Comparative models of biological and social pathways to predict child growth through age 2 years from birth cohorts in Brazil, India, the Philippines, and South Africa

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dc.contributor.author Richter, Linda M.
dc.contributor.author Orkin, F Mark
dc.contributor.author Roman, Gabriela D.
dc.contributor.author Dahly, Darren L.
dc.contributor.author Horta, Bernardo L.
dc.contributor.author Bhargava, Santosh K.
dc.contributor.author Norris, Shane A.
dc.contributor.author Stein, Aryeh D.
dc.date.accessioned 2019-09-09T11:50:27Z
dc.date.available 2019-09-09T11:50:27Z
dc.date.issued 2018-07-13
dc.identifier.citation Richter, L.M., Orkin, F.M., Roman, G.D., Dahly, D.L., Horta, B.L., Bhargava, S.K., Norris, S.A., Stein, A.D. and COHORTS investigators, 2018. Comparative Models of Biological and Social Pathways to Predict Child Growth through Age 2 Years from Birth Cohorts in Brazil, India, the Philippines, and South Africa. The Journal of nutrition, 148(8). (8pp). DOI:10.1093/jn/nxy101 en
dc.identifier.volume 148 en
dc.identifier.issued 8 en
dc.identifier.startpage 1364 en
dc.identifier.endpage 1371 en
dc.identifier.issn 0022-3166
dc.identifier.uri http://hdl.handle.net/10468/8477
dc.identifier.doi 10.1093/jn/nxy101 en
dc.description.abstract Background: Early growth faltering accounts for one-third of child deaths, and adversely impacts the health and human capital of surviving children. Social as well as biological factors contribute to growth faltering, but their relative strength and interrelations in different contexts have not been fully described. Objective: The aim of this study was to use structural equation modelling to explore social and biological multidetermination of child height at age 2 y in longitudinal data from 4 birth cohort studies in low- and middle-income countries. Methods: We analyzed data from 13,824 participants in birth cohort studies in Brazil, India, the Philippines, and South Africa. We used exploratory structural equation models, with height-for-age at 24 mo as the outcome to derive factors, and path analysis to estimate relations among a wide set of social and biological variables common to the 4 sites. Results: The prevalence of stunting at 24 mo ranged from 14.0% in Brazil to 67.7% in the Philippines. Maternal height and birthweight were strongly predictive of height-for-age at 24 mo in all 4 sites (all P values <0.001). Three social-environmental factors, which we characterized as “child circumstances,” “family socioeconomic status,” and “community facilities,” were identified in all sites. Each social-environmental factor was also strongly predictive of height-for-age at 24 mo (all P values <0.001), with some relations partly mediated through birthweight. The biological pathways accounted for 59% of the total explained variance and the social-environmental pathways accounted for 41%. The resulting path coefficients were broadly similar across the 4 sites. Conclusions: Early child growth faltering is determined by both biological and social factors. Maternal height, itself a marker of intergenerational deprivation, strongly influences child height at 2 y, including indirect effects through birthweight and social factors. However, concurrent social factors, many of which are modifiable, directly and indirectly contribute to child growth. This study highlights opportunities for interventions that address both biological and social determinants over the long and short term. en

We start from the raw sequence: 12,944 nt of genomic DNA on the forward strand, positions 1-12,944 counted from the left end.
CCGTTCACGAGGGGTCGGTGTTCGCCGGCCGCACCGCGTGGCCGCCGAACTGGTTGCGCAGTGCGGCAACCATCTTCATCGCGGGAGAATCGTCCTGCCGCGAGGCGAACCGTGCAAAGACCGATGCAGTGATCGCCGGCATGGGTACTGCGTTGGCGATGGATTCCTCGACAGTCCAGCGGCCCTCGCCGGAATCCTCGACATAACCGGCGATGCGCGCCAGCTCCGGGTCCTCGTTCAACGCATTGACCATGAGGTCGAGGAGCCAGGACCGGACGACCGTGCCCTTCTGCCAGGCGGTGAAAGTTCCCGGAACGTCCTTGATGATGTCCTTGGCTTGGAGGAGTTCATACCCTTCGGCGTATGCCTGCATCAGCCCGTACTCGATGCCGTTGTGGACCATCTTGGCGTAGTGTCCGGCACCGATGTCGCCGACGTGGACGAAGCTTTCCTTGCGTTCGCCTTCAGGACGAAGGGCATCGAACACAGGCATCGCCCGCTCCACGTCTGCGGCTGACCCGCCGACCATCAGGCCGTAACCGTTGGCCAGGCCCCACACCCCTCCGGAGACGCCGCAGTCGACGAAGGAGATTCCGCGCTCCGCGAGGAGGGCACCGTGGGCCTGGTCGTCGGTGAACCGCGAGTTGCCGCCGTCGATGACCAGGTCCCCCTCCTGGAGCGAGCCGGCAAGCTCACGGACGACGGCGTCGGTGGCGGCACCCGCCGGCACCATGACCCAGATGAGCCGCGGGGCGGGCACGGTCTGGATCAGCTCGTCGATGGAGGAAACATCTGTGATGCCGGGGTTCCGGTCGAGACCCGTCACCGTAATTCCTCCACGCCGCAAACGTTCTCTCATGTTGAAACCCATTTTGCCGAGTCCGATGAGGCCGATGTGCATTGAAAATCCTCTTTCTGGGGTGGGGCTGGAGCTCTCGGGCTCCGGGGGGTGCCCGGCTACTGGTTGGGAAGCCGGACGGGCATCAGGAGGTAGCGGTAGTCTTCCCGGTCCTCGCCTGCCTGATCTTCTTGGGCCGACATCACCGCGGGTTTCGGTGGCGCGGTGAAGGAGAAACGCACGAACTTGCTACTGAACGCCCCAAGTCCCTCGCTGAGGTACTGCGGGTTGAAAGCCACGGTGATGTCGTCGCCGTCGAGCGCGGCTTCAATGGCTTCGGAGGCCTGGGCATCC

dc.format.mimetype application/pdf en
dc.language.iso en en
dc.publisher Oxford University Press en
dc.relation.uri https://academic.oup.com/jn/article/148/8/1364/5053831
dc.rights © 2018 American Society for Nutrition en
dc.rights.uri https://creativecommons.org/licenses/by/4.0/ en
dc.subject Infant en
dc.subject Growth failure en
dc.subject Birth cohort en
dc.subject Structural equation modeling en
dc.subject Longitudinal model en
dc.subject Social en
dc.subject Environmental en
dc.subject Biological en
dc.title Comparative models of biological and social pathways to predict child growth through age 2 years from birth cohorts in Brazil, India, the Philippines, and South Africa en
dc.type Article (peer-reviewed) en
dc.internal.authorcontactother Darren Dahly, HRB Clinical Research Facility, University College Cork, Cork, Ireland. +353-21-490-3000 Email: ddahly@ucc.ie en
dc.internal.availability Full text available en
dc.description.version Published Version en
dc.contributor.funder Bill and Melinda Gates Foundation en
dc.contributor.funder Wellcome Trust en
dc.contributor.funder Indian Council of Medical Research en
dc.contributor.funder US National Center for Health Statistics en
dc.contributor.funder Medical Research Council (UK) en
dc.contributor.funder British Heart Foundation en
dc.contributor.funder NIH (US) en
dc.contributor.funder Human Sciences Research Council en
dc.contributor.funder South African Medical Research Council en
dc.contributor.funder University of the Witwatersrand, Johannesburg en
dc.contributor.funder DST-NRF Centre of Excellence in Human Development en
dc.description.status Peer reviewed en
dc.identifier.journaltitle Journal of Nutrition en
dc.internal.IRISemailaddress ddahly@ucc.ie en
dc.identifier.eissn 1541-6100


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